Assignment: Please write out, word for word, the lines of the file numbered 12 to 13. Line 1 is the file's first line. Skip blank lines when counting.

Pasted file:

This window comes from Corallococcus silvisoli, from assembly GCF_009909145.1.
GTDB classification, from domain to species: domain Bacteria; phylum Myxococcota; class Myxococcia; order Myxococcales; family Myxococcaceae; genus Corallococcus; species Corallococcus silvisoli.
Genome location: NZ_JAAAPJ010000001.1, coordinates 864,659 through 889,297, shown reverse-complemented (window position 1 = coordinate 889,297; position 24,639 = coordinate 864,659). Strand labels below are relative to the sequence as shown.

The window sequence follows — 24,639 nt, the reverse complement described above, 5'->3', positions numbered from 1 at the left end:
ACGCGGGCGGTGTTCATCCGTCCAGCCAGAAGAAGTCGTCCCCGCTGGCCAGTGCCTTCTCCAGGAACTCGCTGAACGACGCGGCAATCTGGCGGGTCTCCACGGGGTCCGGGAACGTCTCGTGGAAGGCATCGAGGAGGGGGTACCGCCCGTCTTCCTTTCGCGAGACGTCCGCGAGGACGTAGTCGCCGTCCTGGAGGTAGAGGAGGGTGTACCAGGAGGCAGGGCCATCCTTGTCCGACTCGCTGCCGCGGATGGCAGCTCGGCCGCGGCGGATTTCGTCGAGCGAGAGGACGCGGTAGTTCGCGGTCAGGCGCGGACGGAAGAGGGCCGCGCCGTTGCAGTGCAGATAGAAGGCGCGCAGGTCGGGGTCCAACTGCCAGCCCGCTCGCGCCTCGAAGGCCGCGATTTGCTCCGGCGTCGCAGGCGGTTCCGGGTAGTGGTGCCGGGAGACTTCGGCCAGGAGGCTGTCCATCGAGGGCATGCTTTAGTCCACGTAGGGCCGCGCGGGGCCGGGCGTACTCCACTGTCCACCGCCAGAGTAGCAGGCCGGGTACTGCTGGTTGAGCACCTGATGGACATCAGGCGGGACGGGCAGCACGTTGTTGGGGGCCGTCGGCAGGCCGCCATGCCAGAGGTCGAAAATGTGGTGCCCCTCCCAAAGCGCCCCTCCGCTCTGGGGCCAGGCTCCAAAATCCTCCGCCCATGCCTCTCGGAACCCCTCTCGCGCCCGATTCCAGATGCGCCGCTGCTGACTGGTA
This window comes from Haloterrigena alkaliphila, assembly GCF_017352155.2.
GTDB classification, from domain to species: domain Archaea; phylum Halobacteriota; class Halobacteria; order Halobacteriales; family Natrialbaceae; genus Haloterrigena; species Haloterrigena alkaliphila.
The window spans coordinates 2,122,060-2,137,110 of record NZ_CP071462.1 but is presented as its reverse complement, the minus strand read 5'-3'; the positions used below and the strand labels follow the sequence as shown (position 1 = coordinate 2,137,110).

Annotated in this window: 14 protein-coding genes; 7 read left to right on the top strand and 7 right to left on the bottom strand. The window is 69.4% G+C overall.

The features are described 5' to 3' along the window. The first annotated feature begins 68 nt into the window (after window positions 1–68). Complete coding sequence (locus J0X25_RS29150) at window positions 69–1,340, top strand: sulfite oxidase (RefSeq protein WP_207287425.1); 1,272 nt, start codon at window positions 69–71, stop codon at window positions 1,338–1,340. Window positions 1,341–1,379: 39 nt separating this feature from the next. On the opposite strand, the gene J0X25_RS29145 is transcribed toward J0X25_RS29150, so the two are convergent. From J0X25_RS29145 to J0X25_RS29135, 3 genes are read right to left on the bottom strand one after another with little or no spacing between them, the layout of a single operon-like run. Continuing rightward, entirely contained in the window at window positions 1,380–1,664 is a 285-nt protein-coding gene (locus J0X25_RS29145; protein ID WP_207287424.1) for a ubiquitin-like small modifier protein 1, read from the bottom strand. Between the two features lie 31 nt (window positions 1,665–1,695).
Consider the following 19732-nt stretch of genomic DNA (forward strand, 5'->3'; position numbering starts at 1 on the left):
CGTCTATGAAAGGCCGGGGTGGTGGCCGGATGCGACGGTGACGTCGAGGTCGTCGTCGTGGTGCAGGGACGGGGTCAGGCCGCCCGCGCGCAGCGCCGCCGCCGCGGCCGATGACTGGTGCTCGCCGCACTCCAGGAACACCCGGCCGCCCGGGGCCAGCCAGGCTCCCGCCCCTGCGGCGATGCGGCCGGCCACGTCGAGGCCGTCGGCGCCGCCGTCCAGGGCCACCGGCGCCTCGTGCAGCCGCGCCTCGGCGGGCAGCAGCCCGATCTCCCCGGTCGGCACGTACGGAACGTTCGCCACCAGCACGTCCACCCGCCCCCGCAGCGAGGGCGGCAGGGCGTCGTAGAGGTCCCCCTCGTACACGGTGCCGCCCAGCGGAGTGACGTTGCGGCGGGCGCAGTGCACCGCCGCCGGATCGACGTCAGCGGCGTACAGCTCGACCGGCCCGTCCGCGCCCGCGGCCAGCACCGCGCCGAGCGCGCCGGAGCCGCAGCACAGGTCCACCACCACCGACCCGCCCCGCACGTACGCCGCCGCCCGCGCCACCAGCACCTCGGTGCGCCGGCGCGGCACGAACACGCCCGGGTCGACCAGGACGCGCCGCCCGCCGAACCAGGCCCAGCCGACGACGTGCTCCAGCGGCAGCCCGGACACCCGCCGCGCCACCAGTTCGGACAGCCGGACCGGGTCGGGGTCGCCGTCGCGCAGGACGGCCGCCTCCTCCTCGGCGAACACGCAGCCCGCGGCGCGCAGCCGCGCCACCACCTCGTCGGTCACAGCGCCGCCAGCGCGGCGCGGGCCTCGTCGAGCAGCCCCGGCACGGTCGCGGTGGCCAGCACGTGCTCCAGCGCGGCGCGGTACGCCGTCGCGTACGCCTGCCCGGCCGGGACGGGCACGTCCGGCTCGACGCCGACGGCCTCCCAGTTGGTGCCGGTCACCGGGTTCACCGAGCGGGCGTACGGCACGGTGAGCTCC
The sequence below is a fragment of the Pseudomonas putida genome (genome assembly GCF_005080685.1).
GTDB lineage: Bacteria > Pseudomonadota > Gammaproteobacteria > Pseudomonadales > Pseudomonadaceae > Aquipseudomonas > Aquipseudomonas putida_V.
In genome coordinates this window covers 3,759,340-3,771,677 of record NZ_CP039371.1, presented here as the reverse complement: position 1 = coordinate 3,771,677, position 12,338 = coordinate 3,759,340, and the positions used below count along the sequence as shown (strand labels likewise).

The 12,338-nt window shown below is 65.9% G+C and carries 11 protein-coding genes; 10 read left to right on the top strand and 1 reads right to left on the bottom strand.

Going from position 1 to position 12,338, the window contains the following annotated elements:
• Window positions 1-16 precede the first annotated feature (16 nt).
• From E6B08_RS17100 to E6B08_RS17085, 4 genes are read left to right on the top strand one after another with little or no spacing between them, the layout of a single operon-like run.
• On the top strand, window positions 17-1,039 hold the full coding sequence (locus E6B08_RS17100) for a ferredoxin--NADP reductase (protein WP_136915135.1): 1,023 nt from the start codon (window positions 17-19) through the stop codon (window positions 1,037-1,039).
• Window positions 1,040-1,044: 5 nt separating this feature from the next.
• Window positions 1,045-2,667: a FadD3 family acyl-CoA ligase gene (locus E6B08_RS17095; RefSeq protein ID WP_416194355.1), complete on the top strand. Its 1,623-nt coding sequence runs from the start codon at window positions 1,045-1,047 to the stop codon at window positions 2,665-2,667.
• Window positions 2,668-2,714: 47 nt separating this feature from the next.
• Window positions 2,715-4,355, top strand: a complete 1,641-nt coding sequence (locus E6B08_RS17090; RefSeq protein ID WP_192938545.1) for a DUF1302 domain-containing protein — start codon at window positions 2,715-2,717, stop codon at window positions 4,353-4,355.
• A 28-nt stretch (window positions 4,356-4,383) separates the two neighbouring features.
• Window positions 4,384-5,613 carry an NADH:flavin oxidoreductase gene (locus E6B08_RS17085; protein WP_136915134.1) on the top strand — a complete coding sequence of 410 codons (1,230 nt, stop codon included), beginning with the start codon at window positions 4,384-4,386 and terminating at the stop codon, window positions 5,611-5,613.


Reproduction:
CGTCTATGAAAGGCCGGGGTGGTGGCCGGATGCGACGGTGACGTCGAGGTCGTCGTCGTGGTGCAGGGACGGGGTCAGGCCGCCCGCGCGCAGCGCCGCCGCCGCGGCCGATGACTGGTGCTCGCCGCACTCCAGGAACACCCGGCCGCCCGGGGCCAGCCAGGCTCCCGCCCCTGCGGCGATGCGGCCGGCCACGTCGAGGCCGTCGGCGCCGCCGTCCAGGGCCACCGGCGCCTCGTGCAGCCGCGCCTCGGCGGGCAGCAGCCCGATCTCCCCGGTCGGCACGTACGGAACGTTCGCCACCAGCACGTCCACCCGCCCCCGCAGCGAGGGCGGCAGGGCGTCGTAGAGGTCCCCCTCGTACACGGTGCCGCCCAGCGGAGTGACGTTGCGGCGGGCGCAGTGCACCGCCGCCGGATCGACGTCAGCGGCGTACAGCTCGACCGGCCCGTCCGCGCCCGCGGCCAGCACCGCGCCGAGCGCGCCGGAGCCGCAGCACAGGTCCACCACCACCGACCCGCCCCGCACGTACGCCGCCGCCCGCGCCACCAGCACCTCGGTGCGCCGGCGCGGCACGAACACGCCCGGGTCGACCAGGACGCGCCGCCCGCCGAACCAGGCCCAGCCGACGACGTGCTCCAGCGGCAGCCCGGACACCCGCCGCGCCACCAGTTCGGACAGCCGGACCGGGTCGGGGTCGCCGTCGCGCAGGACGGCCGCCTCCTCCTCGGCGAACACGCAGCCCGCGGCGCGCAGCCGCGCCACCACCTCGTCGGTCACAGCGCCGCCAGCGCGGCGCGGGCCTCGTCGAGCAGCCCCGGCACGGTCGCGGTGGCCAGCACGTGCTCCAGCGCGGCGCGGTACGCCGTCGCGTACGCCTGCCCGGCCGGGACGGGCACGTCCGGCTCGACGCCGACGGCCTCCCAGTTGGTGCCGGTCACCGGGTTCACCGAGCGGGCGTACGGCACGGTGAGCTCC
The sequence below is a fragment of the Pseudomonas putida genome (genome assembly GCF_005080685.1).